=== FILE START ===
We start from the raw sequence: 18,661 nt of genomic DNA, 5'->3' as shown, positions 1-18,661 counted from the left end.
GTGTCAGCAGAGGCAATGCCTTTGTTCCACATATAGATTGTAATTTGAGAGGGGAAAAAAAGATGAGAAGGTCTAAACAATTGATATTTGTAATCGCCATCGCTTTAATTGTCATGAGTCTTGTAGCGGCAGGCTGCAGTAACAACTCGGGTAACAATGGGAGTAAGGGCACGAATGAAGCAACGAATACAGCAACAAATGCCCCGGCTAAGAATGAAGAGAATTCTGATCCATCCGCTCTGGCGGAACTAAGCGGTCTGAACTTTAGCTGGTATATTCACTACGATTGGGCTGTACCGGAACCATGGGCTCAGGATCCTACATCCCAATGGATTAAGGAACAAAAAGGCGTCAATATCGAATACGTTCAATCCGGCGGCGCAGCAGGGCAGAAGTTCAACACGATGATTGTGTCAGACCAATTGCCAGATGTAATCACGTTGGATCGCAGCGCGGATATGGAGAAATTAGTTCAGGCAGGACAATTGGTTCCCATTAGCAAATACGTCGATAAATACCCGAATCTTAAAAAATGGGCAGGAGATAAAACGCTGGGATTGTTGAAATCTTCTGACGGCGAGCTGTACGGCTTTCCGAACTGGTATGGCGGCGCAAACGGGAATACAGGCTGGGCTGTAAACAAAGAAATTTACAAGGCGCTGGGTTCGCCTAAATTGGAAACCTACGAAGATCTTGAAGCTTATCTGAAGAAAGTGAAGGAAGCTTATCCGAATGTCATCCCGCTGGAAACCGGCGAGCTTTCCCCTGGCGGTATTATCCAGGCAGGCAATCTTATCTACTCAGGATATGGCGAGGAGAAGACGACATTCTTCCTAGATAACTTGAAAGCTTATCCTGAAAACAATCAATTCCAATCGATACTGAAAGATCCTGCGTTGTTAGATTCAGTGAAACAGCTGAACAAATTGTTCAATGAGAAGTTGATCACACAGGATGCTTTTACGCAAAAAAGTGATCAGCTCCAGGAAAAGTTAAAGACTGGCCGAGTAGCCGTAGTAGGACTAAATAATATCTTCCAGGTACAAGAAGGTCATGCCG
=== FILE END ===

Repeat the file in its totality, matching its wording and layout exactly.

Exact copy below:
We start from the raw sequence: 18,661 nt of genomic DNA, 5'->3' as shown, positions 1-18,661 counted from the left end.
GTGTCAGCAGAGGCAATGCCTTTGTTCCACATATAGATTGTAATTTGAGAGGGGAAAAAAAGATGAGAAGGTCTAAACAATTGATATTTGTAATCGCCATCGCTTTAATTGTCATGAGTCTTGTAGCGGCAGGCTGCAGTAACAACTCGGGTAACAATGGGAGTAAGGGCACGAATGAAGCAACGAATACAGCAACAAATGCCCCGGCTAAGAATGAAGAGAATTCTGATCCATCCGCTCTGGCGGAACTAAGCGGTCTGAACTTTAGCTGGTATATTCACTACGATTGGGCTGTACCGGAACCATGGGCTCAGGATCCTACATCCCAATGGATTAAGGAACAAAAAGGCGTCAATATCGAATACGTTCAATCCGGCGGCGCAGCAGGGCAGAAGTTCAACACGATGATTGTGTCAGACCAATTGCCAGATGTAATCACGTTGGATCGCAGCGCGGATATGGAGAAATTAGTTCAGGCAGGACAATTGGTTCCCATTAGCAAATACGTCGATAAATACCCGAATCTTAAAAAATGGGCAGGAGATAAAACGCTGGGATTGTTGAAATCTTCTGACGGCGAGCTGTACGGCTTTCCGAACTGGTATGGCGGCGCAAACGGGAATACAGGCTGGGCTGTAAACAAAGAAATTTACAAGGCGCTGGGTTCGCCTAAATTGGAAACCTACGAAGATCTTGAAGCTTATCTGAAGAAAGTGAAGGAAGCTTATCCGAATGTCATCCCGCTGGAAACCGGCGAGCTTTCCCCTGGCGGTATTATCCAGGCAGGCAATCTTATCTACTCAGGATATGGCGAGGAGAAGACGACATTCTTCCTAGATAACTTGAAAGCTTATCCTGAAAACAATCAATTCCAATCGATACTGAAAGATCCTGCGTTGTTAGATTCAGTGAAACAGCTGAACAAATTGTTCAATGAGAAGTTGATCACACAGGATGCTTTTACGCAAAAAAGTGATCAGCTCCAGGAAAAGTTAAAGACTGGCCGAGTAGCCGTAGTAGGACTAAATAATATCTTCCAGGTACAAGAAGGTCATGCCG